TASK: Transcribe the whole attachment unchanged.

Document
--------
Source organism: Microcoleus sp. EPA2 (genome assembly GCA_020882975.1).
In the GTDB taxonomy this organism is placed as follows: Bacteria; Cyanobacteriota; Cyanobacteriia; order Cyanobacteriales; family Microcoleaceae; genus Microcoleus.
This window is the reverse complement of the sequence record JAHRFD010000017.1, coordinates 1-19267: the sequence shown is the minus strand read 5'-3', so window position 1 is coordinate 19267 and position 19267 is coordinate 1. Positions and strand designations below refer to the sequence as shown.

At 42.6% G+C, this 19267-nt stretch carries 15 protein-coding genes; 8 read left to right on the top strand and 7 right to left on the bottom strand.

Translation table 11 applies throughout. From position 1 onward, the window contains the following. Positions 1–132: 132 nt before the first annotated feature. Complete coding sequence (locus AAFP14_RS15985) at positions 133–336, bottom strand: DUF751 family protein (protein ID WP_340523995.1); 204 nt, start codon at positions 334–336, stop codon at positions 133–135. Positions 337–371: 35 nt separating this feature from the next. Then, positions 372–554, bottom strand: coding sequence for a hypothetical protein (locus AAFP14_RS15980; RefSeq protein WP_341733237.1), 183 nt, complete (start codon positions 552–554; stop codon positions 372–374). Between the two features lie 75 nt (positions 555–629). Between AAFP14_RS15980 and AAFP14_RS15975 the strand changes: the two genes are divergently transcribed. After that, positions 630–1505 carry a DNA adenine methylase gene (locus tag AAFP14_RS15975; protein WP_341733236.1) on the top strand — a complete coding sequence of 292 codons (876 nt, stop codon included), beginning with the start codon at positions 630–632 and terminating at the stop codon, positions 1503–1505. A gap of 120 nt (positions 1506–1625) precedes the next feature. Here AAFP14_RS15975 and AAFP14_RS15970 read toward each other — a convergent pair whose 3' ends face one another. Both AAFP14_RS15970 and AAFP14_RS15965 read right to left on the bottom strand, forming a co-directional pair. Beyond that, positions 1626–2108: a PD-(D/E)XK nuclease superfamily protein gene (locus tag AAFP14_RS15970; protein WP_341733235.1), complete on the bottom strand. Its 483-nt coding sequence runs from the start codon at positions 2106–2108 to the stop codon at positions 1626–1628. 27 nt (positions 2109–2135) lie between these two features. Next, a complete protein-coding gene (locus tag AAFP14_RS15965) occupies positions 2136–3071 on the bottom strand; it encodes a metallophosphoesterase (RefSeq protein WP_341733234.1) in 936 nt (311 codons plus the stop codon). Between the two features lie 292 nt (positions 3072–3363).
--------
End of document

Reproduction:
Source organism: Microcoleus sp. EPA2 (genome assembly GCA_020882975.1).
In the GTDB taxonomy this organism is placed as follows: Bacteria; Cyanobacteriota; Cyanobacteriia; order Cyanobacteriales; family Microcoleaceae; genus Microcoleus.
This window is the reverse complement of the sequence record JAHRFD010000017.1, coordinates 1-19267: the sequence shown is the minus strand read 5'-3', so window position 1 is coordinate 19267 and position 19267 is coordinate 1. Positions and strand designations below refer to the sequence as shown.

At 42.6% G+C, this 19267-nt stretch carries 15 protein-coding genes; 8 read left to right on the top strand and 7 right to left on the bottom strand.

Translation table 11 applies throughout. From position 1 onward, the window contains the following. Positions 1–132: 132 nt before the first annotated feature. Complete coding sequence (locus AAFP14_RS15985) at positions 133–336, bottom strand: DUF751 family protein (protein ID WP_340523995.1); 204 nt, start codon at positions 334–336, stop codon at positions 133–135. Positions 337–371: 35 nt separating this feature from the next. Then, positions 372–554, bottom strand: coding sequence for a hypothetical protein (locus AAFP14_RS15980; RefSeq protein WP_341733237.1), 183 nt, complete (start codon positions 552–554; stop codon positions 372–374). Between the two features lie 75 nt (positions 555–629). Between AAFP14_RS15980 and AAFP14_RS15975 the strand changes: the two genes are divergently transcribed. After that, positions 630–1505 carry a DNA adenine methylase gene (locus tag AAFP14_RS15975; protein WP_341733236.1) on the top strand — a complete coding sequence of 292 codons (876 nt, stop codon included), beginning with the start codon at positions 630–632 and terminating at the stop codon, positions 1503–1505. A gap of 120 nt (positions 1506–1625) precedes the next feature. Here AAFP14_RS15975 and AAFP14_RS15970 read toward each other — a convergent pair whose 3' ends face one another. Both AAFP14_RS15970 and AAFP14_RS15965 read right to left on the bottom strand, forming a co-directional pair. Beyond that, positions 1626–2108: a PD-(D/E)XK nuclease superfamily protein gene (locus tag AAFP14_RS15970; protein WP_341733235.1), complete on the bottom strand. Its 483-nt coding sequence runs from the start codon at positions 2106–2108 to the stop codon at positions 1626–1628. 27 nt (positions 2109–2135) lie between these two features. Next, a complete protein-coding gene (locus tag AAFP14_RS15965) occupies positions 2136–3071 on the bottom strand; it encodes a metallophosphoesterase (RefSeq protein WP_341733234.1) in 936 nt (311 codons plus the stop codon). Between the two features lie 292 nt (positions 3072–3363).